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Young researchers could soon be helping to shape science policy in developing nations, with a number of them contributing to the UN’s recent prototype Global Sustainable Development Report — a planned one-stop shop for science advice.
The report’s ‘science digest’ section provides overviews of subjects such as ocean acidification for senior government officials and policymakers. It was compiled and peer reviewed by young researchers, with input from more experienced scientists.
“If a wide group of young researchers were mobilised in this way across the world, a very useful library of high-quality briefs could be developed, possibly in a range of languages,” says the report.
Nargis Artyushevskaya, who worked for UNICEF (the UN Children’s Fund) in Tajikistan for eight years before recently completing a masters in environmental studies at the State University of New York (SUNY), United States, was involved in peer reviewing the digests.
“It was not just reading and commenting. I had to do my own research and ask challenging questions,” she says. “I knew it would be painful, as people don’t like criticism.”
The idea for recruiting young people to help with the report came from Artyushevskaya’s supervisor at SUNY, David Sonnenfeld. Along with Bettina Bluemling, then a researcher at Wageningen University in the Netherlands, he offered graduate students to the UN as ‘externs’.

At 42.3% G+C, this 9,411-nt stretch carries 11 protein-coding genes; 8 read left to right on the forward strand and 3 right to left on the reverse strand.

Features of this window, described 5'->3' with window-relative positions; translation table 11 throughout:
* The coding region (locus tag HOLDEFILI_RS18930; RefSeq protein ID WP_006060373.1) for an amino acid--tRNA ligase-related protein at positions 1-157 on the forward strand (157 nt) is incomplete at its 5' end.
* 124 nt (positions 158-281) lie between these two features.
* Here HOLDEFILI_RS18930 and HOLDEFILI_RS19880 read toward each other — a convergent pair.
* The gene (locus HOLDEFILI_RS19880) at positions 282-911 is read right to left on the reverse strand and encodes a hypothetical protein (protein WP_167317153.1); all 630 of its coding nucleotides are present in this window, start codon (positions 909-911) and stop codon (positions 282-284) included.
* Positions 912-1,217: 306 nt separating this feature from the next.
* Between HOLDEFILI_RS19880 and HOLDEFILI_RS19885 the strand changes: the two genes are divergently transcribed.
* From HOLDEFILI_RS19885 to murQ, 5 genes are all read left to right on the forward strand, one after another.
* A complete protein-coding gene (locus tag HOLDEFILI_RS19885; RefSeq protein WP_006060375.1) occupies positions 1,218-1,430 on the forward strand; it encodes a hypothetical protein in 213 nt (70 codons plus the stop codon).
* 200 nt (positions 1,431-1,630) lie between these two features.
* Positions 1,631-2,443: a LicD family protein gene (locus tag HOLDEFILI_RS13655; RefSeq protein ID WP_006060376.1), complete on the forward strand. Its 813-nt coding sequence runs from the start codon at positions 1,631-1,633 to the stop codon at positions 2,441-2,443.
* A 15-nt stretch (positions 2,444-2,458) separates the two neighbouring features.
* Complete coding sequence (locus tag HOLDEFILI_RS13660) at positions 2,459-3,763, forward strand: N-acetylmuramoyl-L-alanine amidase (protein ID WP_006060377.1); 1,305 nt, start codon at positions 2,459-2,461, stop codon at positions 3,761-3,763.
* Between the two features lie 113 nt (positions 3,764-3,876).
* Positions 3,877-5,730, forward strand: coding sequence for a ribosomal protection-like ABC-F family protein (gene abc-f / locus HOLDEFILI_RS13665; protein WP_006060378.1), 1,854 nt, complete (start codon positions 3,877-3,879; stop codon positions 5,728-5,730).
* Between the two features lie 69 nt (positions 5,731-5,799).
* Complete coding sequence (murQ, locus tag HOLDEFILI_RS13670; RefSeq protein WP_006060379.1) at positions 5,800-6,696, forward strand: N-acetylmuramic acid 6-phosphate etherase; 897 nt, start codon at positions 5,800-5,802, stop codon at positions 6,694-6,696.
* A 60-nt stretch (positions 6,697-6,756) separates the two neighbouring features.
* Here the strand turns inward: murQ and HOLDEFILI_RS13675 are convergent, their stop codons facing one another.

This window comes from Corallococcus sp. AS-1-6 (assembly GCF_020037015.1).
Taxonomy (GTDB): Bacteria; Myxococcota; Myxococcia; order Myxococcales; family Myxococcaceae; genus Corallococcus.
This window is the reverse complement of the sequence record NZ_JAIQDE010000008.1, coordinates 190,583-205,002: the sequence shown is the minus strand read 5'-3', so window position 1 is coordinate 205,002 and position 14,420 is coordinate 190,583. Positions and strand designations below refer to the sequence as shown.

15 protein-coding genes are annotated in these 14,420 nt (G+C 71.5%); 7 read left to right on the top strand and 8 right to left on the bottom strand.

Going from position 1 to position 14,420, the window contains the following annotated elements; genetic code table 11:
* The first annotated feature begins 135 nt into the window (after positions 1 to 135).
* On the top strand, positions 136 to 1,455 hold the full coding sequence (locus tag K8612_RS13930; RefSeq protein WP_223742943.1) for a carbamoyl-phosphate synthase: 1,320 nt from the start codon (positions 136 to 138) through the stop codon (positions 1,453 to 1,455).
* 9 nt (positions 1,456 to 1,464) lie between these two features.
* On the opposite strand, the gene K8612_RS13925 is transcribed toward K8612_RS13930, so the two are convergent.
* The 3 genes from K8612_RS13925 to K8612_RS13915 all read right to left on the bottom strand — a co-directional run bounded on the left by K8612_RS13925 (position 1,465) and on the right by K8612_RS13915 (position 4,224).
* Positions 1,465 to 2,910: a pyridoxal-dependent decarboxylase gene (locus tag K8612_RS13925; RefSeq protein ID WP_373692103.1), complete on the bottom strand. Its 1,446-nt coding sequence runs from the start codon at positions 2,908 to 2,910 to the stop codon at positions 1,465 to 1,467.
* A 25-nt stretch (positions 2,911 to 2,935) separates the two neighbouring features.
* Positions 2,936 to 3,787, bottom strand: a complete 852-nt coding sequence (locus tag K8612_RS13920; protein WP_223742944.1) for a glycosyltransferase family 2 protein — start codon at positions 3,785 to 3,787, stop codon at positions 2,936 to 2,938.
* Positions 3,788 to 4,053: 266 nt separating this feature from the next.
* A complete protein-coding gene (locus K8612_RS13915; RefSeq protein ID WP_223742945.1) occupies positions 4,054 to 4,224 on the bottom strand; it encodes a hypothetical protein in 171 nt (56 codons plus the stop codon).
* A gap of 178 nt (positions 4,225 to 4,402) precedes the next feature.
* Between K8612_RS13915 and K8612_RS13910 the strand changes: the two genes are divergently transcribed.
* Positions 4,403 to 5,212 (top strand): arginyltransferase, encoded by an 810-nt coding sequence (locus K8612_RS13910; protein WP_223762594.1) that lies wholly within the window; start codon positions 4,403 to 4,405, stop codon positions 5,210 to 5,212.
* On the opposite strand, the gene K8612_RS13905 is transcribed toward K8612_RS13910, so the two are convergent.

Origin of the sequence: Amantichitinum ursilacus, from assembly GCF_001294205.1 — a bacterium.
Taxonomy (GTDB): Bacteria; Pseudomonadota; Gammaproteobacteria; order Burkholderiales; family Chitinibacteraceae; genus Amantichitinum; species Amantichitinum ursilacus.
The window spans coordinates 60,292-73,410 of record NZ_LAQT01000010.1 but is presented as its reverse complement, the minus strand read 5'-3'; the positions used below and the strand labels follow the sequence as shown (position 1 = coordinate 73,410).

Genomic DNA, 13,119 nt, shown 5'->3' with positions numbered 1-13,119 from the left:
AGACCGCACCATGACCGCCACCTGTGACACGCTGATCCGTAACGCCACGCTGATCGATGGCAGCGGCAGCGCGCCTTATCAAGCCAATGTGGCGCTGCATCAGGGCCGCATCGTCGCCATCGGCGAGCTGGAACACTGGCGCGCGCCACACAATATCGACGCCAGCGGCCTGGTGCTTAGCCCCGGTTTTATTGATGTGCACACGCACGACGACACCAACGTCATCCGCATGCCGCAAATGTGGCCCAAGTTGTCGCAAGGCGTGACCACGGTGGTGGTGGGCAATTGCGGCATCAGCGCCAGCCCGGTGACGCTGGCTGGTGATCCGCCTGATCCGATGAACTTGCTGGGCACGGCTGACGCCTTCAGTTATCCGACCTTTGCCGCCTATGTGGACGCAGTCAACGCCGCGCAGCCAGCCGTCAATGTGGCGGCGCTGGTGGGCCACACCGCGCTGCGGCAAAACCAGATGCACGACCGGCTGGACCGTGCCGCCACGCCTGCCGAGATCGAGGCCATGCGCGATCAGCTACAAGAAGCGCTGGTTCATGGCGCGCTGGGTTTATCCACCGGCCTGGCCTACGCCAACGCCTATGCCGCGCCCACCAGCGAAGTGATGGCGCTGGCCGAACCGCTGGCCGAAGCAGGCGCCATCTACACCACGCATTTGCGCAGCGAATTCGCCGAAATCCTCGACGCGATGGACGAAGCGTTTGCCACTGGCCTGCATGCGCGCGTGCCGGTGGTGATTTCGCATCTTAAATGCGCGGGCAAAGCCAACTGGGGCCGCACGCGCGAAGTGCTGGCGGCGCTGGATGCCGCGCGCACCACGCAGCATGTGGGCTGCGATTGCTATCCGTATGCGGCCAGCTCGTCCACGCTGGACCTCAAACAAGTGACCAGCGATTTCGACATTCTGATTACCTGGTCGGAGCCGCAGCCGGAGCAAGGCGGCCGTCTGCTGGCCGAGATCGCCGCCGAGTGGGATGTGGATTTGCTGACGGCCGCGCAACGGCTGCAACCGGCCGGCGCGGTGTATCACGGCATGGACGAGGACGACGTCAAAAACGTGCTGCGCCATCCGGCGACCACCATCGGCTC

Sonnenfeld says that the UN liked the international mix of the students, who included natives of Indonesia and Latin America as well as Tajikistan.*
“The UN want to be as inclusive as they can,” he adds.
Sonnenfeld says that this year they anticipate 20 graduate students working as ‘externs’ at the UN, an increase on the 14 who participated in the prototype report last year.*
And the remit has extended beyond reports on emerging areas in sustainability science.
“They will also be looking at financial instruments as effective tools in achieving sustainability goals,” he says.
Claudio Huepe Minoletti, an economist at Chile’s Diego Portales University who contributed to the report, says it could act as a ‘translator’ as it was put together by people with knowledge of the different languages of science and policy.
*This article was corrected on 3 October 2014 to clarify that the students come from the two universities, and that not all were Sonnenfeld's students.